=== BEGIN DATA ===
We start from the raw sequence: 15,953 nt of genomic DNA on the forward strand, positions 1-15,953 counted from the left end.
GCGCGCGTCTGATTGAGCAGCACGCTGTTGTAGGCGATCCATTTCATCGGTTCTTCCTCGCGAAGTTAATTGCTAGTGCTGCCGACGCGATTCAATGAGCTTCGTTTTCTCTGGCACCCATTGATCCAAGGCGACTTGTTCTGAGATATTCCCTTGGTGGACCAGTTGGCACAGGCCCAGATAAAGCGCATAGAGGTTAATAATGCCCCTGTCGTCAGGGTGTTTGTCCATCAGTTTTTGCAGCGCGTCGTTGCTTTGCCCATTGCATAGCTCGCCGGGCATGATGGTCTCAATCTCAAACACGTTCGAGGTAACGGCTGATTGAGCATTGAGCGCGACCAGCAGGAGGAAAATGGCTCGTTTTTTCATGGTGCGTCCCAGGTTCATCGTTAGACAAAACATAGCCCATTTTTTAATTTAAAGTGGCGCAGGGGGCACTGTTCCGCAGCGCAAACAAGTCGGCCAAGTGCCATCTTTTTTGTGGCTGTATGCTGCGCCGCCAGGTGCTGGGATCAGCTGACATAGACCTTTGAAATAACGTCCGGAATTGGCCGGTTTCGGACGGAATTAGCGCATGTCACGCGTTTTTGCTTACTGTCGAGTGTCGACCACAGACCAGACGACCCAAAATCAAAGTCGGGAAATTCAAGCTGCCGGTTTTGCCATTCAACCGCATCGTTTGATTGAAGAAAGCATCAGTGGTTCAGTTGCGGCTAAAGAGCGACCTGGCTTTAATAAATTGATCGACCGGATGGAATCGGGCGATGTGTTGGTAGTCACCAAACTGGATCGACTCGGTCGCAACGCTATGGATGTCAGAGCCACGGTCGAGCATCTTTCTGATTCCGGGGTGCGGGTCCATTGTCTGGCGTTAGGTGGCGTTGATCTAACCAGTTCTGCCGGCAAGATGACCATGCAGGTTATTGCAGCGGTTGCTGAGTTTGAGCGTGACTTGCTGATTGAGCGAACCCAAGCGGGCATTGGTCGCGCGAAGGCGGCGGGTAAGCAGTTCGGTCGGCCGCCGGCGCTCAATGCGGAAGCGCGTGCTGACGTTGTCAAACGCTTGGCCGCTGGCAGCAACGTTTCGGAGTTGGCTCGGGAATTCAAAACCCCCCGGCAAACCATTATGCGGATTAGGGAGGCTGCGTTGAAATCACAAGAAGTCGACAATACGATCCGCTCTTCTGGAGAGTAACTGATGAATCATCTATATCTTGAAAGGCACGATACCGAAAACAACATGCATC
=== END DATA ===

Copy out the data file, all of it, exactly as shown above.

We start from the raw sequence: 15,953 nt of genomic DNA on the forward strand, positions 1-15,953 counted from the left end.
GCGCGCGTCTGATTGAGCAGCACGCTGTTGTAGGCGATCCATTTCATCGGTTCTTCCTCGCGAAGTTAATTGCTAGTGCTGCCGACGCGATTCAATGAGCTTCGTTTTCTCTGGCACCCATTGATCCAAGGCGACTTGTTCTGAGATATTCCCTTGGTGGACCAGTTGGCACAGGCCCAGATAAAGCGCATAGAGGTTAATAATGCCCCTGTCGTCAGGGTGTTTGTCCATCAGTTTTTGCAGCGCGTCGTTGCTTTGCCCATTGCATAGCTCGCCGGGCATGATGGTCTCAATCTCAAACACGTTCGAGGTAACGGCTGATTGAGCATTGAGCGCGACCAGCAGGAGGAAAATGGCTCGTTTTTTCATGGTGCGTCCCAGGTTCATCGTTAGACAAAACATAGCCCATTTTTTAATTTAAAGTGGCGCAGGGGGCACTGTTCCGCAGCGCAAACAAGTCGGCCAAGTGCCATCTTTTTTGTGGCTGTATGCTGCGCCGCCAGGTGCTGGGATCAGCTGACATAGACCTTTGAAATAACGTCCGGAATTGGCCGGTTTCGGACGGAATTAGCGCATGTCACGCGTTTTTGCTTACTGTCGAGTGTCGACCACAGACCAGACGACCCAAAATCAAAGTCGGGAAATTCAAGCTGCCGGTTTTGCCATTCAACCGCATCGTTTGATTGAAGAAAGCATCAGTGGTTCAGTTGCGGCTAAAGAGCGACCTGGCTTTAATAAATTGATCGACCGGATGGAATCGGGCGATGTGTTGGTAGTCACCAAACTGGATCGACTCGGTCGCAACGCTATGGATGTCAGAGCCACGGTCGAGCATCTTTCTGATTCCGGGGTGCGGGTCCATTGTCTGGCGTTAGGTGGCGTTGATCTAACCAGTTCTGCCGGCAAGATGACCATGCAGGTTATTGCAGCGGTTGCTGAGTTTGAGCGTGACTTGCTGATTGAGCGAACCCAAGCGGGCATTGGTCGCGCGAAGGCGGCGGGTAAGCAGTTCGGTCGGCCGCCGGCGCTCAATGCGGAAGCGCGTGCTGACGTTGTCAAACGCTTGGCCGCTGGCAGCAACGTTTCGGAGTTGGCTCGGGAATTCAAAACCCCCCGGCAAACCATTATGCGGATTAGGGAGGCTGCGTTGAAATCACAAGAAGTCGACAATACGATCCGCTCTTCTGGAGAGTAACTGATGAATCATCTATATCTTGAAAGGCACGATACCGAAAACAACATGCATC